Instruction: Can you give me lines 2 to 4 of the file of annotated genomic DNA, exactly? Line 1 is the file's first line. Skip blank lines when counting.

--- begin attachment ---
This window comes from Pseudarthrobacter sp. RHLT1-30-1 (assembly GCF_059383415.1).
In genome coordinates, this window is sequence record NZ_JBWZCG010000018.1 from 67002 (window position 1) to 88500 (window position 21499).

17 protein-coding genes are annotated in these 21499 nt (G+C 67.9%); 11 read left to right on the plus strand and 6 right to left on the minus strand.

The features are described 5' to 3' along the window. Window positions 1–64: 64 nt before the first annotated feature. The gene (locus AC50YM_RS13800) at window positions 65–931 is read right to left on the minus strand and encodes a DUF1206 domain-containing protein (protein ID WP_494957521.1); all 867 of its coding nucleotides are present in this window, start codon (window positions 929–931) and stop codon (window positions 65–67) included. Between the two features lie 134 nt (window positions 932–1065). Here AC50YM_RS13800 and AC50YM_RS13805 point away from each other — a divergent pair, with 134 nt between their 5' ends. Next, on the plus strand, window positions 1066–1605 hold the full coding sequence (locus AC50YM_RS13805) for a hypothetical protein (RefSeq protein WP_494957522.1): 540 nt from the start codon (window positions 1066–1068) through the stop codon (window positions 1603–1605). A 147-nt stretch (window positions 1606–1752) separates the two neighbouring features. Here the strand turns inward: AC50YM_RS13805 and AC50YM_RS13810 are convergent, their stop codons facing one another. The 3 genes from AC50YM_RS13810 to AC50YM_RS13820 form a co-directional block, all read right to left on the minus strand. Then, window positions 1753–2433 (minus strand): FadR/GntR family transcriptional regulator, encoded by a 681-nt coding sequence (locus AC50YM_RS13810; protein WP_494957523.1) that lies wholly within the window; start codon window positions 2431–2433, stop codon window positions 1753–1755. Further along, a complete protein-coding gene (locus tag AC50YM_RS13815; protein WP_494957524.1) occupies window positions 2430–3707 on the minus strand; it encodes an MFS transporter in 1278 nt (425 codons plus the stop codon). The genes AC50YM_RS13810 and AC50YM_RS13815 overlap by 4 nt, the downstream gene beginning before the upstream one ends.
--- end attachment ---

In genome coordinates, this window is sequence record NZ_JBWZCG010000018.1 from 67002 (window position 1) to 88500 (window position 21499).

17 protein-coding genes are annotated in these 21499 nt (G+C 67.9%); 11 read left to right on the plus strand and 6 right to left on the minus strand.

The features are described 5' to 3' along the window. Window positions 1–64: 64 nt before the first annotated feature. The gene (locus AC50YM_RS13800) at window positions 65–931 is read right to left on the minus strand and encodes a DUF1206 domain-containing protein (protein ID WP_494957521.1); all 867 of its coding nucleotides are present in this window, start codon (window positions 929–931) and stop codon (window positions 65–67) included. Between the two features lie 134 nt (window positions 932–1065). Here AC50YM_RS13800 and AC50YM_RS13805 point away from each other — a divergent pair, with 134 nt between their 5' ends. Next, on the plus strand, window positions 1066–1605 hold the full coding sequence (locus AC50YM_RS13805) for a hypothetical protein (RefSeq protein WP_494957522.1): 540 nt from the start codon (window positions 1066–1068) through the stop codon (window positions 1603–1605). A 147-nt stretch (window positions 1606–1752) separates the two neighbouring features. Here the strand turns inward: AC50YM_RS13805 and AC50YM_RS13810 are convergent, their stop codons facing one another. The 3 genes from AC50YM_RS13810 to AC50YM_RS13820 form a co-directional block, all read right to left on the minus strand. Then, window positions 1753–2433 (minus strand): FadR/GntR family transcriptional regulator, encoded by a 681-nt coding sequence (locus AC50YM_RS13810; protein WP_494957523.1) that lies wholly within the window; start codon window positions 2431–2433, stop codon window positions 1753–1755. Further along, a complete protein-coding gene (locus tag AC50YM_RS13815; protein WP_494957524.1) occupies window positions 2430–3707 on the minus strand; it encodes an MFS transporter in 1278 nt (425 codons plus the stop codon). The genes AC50YM_RS13810 and AC50YM_RS13815 overlap by 4 nt, the downstream gene beginning before the upstream one ends.